Michael Blake was involved with Horse Sport Ireland in setting up a hugely popular series of training tips videos from Ireland’s top riders, which has been nominated for The Irish Field/ GAIN Equine Nutrition Star of the Month Award for April.
“It looks to have been very successful. The lads now seem to be competitive amongst themselves in their production of the videos, which is great. They take a bit of time to put them together. We are hoping to end up with maybe 20 videos overall and have them all in one file, so people can easily refer to them. It shows that our international riders remember where they came from and they are willing to give something back. They are very specific in the training and they give the different distances and reasons for the various exercises. What I really like about these videos is that there is no big jumping in them and they are giving the right message to our up and coming riders that it is not about big jumping, it’s about how you jump not what you jump.”
Blake feels that fielding so many Irish teams in Nations Cup competitions has had huge benefits.
“When you give people opportunities at Nations Cup level, their owners really appreciate it. For us, we try to ensure that the riders and owners know our plan in advance and that I believe is very important. For us, almost 90 percent of our horses are owned by patrons who don’t come from Ireland. In the main, they are successful business people and if they are to travel from Europe to America or vice versa to see their horses jumping, they need sufficient notice. They have busy schedules and appreciate prior knowledge and, because we do so many Nations Cups, we can give opportunities to a large number of riders and give them six to eight weeks or maybe more advance notice of the shows that they are going to. Possibly as a result, owners are more inclined to keep their horses as they see a definite plan going forward.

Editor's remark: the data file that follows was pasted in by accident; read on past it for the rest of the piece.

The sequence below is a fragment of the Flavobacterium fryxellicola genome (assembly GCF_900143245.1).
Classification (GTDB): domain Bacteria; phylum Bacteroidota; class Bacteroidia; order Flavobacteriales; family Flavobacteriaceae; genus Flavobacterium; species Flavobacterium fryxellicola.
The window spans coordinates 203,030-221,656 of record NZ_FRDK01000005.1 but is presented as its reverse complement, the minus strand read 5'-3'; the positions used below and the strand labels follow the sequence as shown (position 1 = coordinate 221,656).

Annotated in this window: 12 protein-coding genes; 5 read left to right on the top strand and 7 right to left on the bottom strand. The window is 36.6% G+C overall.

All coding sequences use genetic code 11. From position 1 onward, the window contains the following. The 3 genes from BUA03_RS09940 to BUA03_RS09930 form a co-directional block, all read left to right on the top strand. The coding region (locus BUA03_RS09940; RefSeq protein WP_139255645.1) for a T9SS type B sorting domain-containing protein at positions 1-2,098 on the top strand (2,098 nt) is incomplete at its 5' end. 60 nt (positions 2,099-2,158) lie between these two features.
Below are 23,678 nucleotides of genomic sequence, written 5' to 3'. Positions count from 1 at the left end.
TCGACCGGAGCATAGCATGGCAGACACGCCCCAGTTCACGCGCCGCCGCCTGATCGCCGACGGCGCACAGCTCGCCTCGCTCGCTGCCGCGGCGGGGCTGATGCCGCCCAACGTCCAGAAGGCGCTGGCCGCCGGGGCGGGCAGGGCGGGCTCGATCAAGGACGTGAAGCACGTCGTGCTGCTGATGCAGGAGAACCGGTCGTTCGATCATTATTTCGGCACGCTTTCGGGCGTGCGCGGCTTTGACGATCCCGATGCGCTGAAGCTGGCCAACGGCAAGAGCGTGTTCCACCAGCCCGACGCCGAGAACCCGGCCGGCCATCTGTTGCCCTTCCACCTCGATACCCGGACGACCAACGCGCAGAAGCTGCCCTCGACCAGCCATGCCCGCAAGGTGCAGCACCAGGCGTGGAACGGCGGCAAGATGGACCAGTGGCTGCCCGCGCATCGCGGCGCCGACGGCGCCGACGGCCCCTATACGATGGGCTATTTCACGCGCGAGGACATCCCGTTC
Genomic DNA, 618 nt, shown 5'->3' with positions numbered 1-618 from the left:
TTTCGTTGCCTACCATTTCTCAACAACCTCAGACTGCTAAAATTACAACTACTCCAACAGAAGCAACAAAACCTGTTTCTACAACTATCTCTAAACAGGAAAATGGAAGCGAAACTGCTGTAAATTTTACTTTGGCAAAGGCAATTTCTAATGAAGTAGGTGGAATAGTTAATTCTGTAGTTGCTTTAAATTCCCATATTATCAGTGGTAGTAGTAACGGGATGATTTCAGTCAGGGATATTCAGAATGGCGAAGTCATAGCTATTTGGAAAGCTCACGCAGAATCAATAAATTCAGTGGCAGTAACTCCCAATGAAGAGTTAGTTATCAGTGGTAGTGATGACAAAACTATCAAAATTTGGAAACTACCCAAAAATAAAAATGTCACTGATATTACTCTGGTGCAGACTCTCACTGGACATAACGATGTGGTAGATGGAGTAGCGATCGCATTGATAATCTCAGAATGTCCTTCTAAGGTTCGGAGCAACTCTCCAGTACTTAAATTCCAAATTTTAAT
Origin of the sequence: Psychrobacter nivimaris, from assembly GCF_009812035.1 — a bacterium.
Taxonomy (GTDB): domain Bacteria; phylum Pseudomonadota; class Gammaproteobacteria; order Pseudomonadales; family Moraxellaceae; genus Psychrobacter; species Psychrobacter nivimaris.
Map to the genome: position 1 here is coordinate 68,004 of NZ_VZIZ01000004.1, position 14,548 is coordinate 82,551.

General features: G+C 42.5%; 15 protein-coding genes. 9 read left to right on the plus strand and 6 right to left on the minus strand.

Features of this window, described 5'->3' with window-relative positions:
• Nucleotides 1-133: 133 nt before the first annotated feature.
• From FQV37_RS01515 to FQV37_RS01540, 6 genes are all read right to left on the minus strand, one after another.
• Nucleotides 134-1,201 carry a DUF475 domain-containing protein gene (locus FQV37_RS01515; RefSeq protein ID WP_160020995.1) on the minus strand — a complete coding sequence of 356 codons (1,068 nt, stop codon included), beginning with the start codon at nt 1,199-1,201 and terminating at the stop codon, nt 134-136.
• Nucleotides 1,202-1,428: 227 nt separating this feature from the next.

“We also have many people in America with Irish roots and they enjoy being part of our team. We have riders that went out to places like America, Europe and the UK with very little guaranteed opportunity. They worked really hard, understood the business, acquired owners and made a successful career for themselves. I believe we have almost 30 Irish riders in the USA with an FEI licence and a similar number in Europe and the UK.”
Michael Blake has been involved in Irish Show Jumping for many decades, including pony and young riders, spending five years with the under age squads. In 2013, he started a bursary system for young Irish riders to get opportunities in the USA and Europe.
“Several Irish Young Riders are now doing extremely well in America, Europe and the UK. Jenny Rankin, Cormac Hanley, Oliver McCarthy, Stephen Moore, Eoin McMahon, Michael Duffy, Michael G Duffy and many others – they are all very successful and we also have many other Irish people, who might not be riding at the top level abroad, but have set up excellent careers as trainers also sourcing horses for our riders.”
While Michael Blake is keen for sport to resume as soon as possible, he is cautious that it can only happen under the correct conditions.
“Health has to come first. We have to plan it out correctly, because the worst thing that could happen would be to start up and then to have it shut down again a few weeks later. The recent submission from Horse Sport Ireland to Government on restarting our sport is very comprehensive, with safety a priority. We are so long without shows now, if it takes another few weeks so be it, lets get it done correctly and with a definitive plan.”